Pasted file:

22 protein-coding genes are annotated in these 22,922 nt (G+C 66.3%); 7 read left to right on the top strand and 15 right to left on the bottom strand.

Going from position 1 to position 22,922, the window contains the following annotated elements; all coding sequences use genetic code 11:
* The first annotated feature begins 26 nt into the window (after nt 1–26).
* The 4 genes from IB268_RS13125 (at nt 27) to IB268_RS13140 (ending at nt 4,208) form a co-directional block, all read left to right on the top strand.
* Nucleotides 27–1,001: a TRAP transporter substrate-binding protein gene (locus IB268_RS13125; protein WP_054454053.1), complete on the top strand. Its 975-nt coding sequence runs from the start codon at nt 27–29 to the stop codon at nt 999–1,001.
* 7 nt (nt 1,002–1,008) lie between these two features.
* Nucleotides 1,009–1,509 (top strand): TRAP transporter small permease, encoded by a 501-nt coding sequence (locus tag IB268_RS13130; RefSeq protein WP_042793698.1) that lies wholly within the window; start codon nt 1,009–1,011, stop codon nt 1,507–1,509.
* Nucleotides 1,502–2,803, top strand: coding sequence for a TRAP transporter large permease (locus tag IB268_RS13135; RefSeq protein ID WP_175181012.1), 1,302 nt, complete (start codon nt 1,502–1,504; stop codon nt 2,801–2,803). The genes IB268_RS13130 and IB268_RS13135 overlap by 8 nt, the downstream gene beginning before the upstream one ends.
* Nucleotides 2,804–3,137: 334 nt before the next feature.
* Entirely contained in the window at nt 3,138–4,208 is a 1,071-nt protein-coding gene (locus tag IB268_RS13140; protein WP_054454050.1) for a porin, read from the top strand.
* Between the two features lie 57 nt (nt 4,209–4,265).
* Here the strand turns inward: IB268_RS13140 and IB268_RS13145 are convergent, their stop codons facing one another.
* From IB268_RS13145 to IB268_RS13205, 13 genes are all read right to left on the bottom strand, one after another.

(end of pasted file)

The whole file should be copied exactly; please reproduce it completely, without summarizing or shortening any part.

22 protein-coding genes are annotated in these 22,922 nt (G+C 66.3%); 7 read left to right on the top strand and 15 right to left on the bottom strand.

Going from position 1 to position 22,922, the window contains the following annotated elements; all coding sequences use genetic code 11:
* The first annotated feature begins 26 nt into the window (after nt 1–26).
* The 4 genes from IB268_RS13125 (at nt 27) to IB268_RS13140 (ending at nt 4,208) form a co-directional block, all read left to right on the top strand.
* Nucleotides 27–1,001: a TRAP transporter substrate-binding protein gene (locus IB268_RS13125; protein WP_054454053.1), complete on the top strand. Its 975-nt coding sequence runs from the start codon at nt 27–29 to the stop codon at nt 999–1,001.
* 7 nt (nt 1,002–1,008) lie between these two features.
* Nucleotides 1,009–1,509 (top strand): TRAP transporter small permease, encoded by a 501-nt coding sequence (locus tag IB268_RS13130; RefSeq protein WP_042793698.1) that lies wholly within the window; start codon nt 1,009–1,011, stop codon nt 1,507–1,509.
* Nucleotides 1,502–2,803, top strand: coding sequence for a TRAP transporter large permease (locus tag IB268_RS13135; RefSeq protein ID WP_175181012.1), 1,302 nt, complete (start codon nt 1,502–1,504; stop codon nt 2,801–2,803). The genes IB268_RS13130 and IB268_RS13135 overlap by 8 nt, the downstream gene beginning before the upstream one ends.
* Nucleotides 2,804–3,137: 334 nt before the next feature.
* Entirely contained in the window at nt 3,138–4,208 is a 1,071-nt protein-coding gene (locus tag IB268_RS13140; protein WP_054454050.1) for a porin, read from the top strand.
* Between the two features lie 57 nt (nt 4,209–4,265).
* Here the strand turns inward: IB268_RS13140 and IB268_RS13145 are convergent, their stop codons facing one another.
* From IB268_RS13145 to IB268_RS13205, 13 genes are all read right to left on the bottom strand, one after another.